The cumulative effects of events happening all around us in the outdoor world are invisible to us. The ebb and flow of water and the streaming of clouds are perhaps the most common examples. They take place over time, and the way to capture them in often surprising images is to first become familiar with some basic techniques of long-exposure photography, and then collect some essential gear.
I define the long exposures needed for these images as lasting over one minute, and for exposures that long the first essential is a tripod. Next comes neutral density (ND) filters—uniformly dark filters which, when placed onto a lens, hold back light. For very long exposures the one thing you don’t want, after camera movement, is too much light reaching the sensor. I use 5 ND and 10 ND Singh-Ray Mor-Slo filters, which hold back five and ten stops of light, respectively. I can also stack them—that is, use them together on my lens—for 15 stops of neutral density. Holding back that much light means a very long exposure—one minute, two minutes and more—which is exactly what I want.
On a very bright day I know from experience that my 5 ND filter won’t do the job, so the 10 ND is my starting point. And the look I want—lots of cloud movement, for example—gives me the clue to exposure time. With the trial and error that’s almost always involved comes sharper judgments and quicker decisions.
I start with my camera on a solid tripod and my MC-30 cable release attached so I can lock the shutter open for the length of the exposure. (I once forgot my cable release and tried to hold the shutter release down with my finger. It didn’t work and it never will. Cable release required!) Then I take a single, properly exposed image, note the shutter speed and enter that speed in the LongTime Exposure Calculator app on my iPhone, along with the amount of neutral density I’m going to use. With exposure time and ND factor entered, the app automatically calculates and displays the exposure time.
Next I add the chosen ND filter or filter stack to the lens, lock and press the cable release and set my iPhone’s clock timer to count down the exposure length. When the timer sounds, I close the shutter. I check the result on the LCD, then either make adjustments or move on to the next scene.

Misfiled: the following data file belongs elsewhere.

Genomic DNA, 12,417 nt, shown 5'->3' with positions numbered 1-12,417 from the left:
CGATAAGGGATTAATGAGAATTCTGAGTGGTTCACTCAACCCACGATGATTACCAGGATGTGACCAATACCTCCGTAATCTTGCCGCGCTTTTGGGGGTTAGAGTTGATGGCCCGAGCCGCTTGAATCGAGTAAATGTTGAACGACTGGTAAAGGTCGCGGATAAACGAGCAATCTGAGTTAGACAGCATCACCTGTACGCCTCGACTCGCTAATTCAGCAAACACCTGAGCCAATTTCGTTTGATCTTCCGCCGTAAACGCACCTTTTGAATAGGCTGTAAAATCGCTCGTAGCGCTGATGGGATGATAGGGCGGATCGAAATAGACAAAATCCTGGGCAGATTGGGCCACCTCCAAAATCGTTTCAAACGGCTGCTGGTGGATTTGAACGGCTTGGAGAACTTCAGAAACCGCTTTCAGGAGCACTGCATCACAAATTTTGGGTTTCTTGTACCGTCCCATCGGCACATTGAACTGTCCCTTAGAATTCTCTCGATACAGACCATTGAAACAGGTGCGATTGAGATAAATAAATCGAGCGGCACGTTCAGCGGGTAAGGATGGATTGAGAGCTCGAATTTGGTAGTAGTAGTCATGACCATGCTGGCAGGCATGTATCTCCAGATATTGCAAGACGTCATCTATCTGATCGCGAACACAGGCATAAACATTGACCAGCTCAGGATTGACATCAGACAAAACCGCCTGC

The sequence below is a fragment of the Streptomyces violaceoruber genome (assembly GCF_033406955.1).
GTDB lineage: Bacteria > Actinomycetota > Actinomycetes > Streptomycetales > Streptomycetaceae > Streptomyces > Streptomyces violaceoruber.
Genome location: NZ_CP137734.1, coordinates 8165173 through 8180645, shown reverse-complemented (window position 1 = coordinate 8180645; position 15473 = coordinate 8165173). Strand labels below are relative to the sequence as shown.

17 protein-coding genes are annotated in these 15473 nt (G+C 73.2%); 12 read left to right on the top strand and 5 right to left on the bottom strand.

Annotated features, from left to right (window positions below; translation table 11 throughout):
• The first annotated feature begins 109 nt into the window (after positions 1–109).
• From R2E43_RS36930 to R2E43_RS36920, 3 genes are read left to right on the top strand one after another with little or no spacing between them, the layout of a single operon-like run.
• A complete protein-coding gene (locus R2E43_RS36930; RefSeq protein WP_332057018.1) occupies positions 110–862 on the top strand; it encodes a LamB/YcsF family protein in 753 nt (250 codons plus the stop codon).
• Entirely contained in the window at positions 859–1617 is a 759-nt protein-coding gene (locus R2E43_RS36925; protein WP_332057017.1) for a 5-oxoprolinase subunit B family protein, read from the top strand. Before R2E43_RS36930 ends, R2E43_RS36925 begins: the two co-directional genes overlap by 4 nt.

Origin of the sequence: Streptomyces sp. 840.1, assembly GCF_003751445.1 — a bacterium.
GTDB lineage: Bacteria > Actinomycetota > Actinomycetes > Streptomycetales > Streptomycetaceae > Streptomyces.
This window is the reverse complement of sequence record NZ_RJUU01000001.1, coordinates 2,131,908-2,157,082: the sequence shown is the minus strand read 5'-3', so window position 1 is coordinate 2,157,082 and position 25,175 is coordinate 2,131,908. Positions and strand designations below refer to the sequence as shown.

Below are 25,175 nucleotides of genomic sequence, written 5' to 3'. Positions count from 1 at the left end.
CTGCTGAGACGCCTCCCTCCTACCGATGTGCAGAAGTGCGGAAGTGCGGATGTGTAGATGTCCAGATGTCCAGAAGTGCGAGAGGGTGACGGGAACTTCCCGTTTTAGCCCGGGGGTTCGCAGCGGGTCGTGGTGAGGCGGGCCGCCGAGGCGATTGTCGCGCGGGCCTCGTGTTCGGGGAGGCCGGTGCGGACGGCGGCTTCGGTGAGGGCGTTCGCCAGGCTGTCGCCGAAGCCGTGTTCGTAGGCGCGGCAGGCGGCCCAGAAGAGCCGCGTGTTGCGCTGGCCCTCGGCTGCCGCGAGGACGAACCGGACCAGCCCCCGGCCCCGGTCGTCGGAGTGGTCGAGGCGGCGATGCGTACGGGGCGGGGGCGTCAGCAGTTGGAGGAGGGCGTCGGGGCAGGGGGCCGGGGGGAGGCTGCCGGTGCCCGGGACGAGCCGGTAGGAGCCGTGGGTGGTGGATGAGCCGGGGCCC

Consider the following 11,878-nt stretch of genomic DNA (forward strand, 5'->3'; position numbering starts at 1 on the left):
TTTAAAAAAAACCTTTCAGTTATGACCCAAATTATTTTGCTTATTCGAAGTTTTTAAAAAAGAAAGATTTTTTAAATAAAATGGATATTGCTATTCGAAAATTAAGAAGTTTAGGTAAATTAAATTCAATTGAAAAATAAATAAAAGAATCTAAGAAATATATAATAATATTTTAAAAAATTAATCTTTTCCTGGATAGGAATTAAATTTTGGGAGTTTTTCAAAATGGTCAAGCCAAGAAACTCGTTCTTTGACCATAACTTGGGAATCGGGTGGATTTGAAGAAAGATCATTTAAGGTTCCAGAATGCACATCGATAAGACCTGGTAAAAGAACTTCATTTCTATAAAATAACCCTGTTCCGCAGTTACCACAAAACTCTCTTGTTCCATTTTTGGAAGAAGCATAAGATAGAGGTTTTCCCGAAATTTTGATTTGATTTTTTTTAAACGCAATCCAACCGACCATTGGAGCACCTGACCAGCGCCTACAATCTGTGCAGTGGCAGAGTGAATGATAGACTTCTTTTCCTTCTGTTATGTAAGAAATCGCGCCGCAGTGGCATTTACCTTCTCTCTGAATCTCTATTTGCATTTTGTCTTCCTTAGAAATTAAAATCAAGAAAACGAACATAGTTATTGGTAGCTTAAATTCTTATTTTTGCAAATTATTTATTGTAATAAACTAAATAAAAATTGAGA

Most of the time I have noise reduction turned off for these images, as my multi-minute exposures are generally shot in bright light. If you decide to use noise reduction, remember that it can double the write time of the image to the memory card.
Here are some short notes on the long-exposure photos you see here.
Sunset Beach. I’d estimated a two-minute exposure with my 5 ND filter for the late afternoon light. The rocks were properly exposed, but the clouds were blown out, so I shot a second frame and hand held in front of the lens a Singh-Ray three-stop “hard step” ND filter for the entire exposure to darken the clouds. In postproduction I used Nik Software’s Viveza 2 to darken and add structure to the rocks.
59th Street Pier. The soft cloud bank slowly moving across the sky creates a stark contrast to the structure, and the moving ocean takes on a smooth, mirror-like look in this four-minute exposure. I used a 10 ND filter because of the late morning’s very bright sky. In post I used Nik Software’s Silver Efex Pro 2 to convert the image to black-and-white.
Badlands. The moving cloud bank was apparent, and using the 10 ND and an eight-minute exposure allowed the clouds to create surreal streaks as they moved out of the frame. This is another post conversion to black-and-white.
Poverty Beach. A four-minute exposure using the 10 ND and the three-stop “hard step” filter gave the image the surreal look I was after. The morning was overcast and the inherent slight warm cast of the 10 ND created the warm tone.
If you’d like to capture the intriguing effect of time, I suggest starting with a 10 ND filter and adding the 5 ND to your camera bag if you find yourself needing more exposure minutes.
Speaking of adding, an added attraction here is that prime time for extreme long exposures begins in late morning, so here, at last, is an outdoor photography technique that permits a little extra sleep.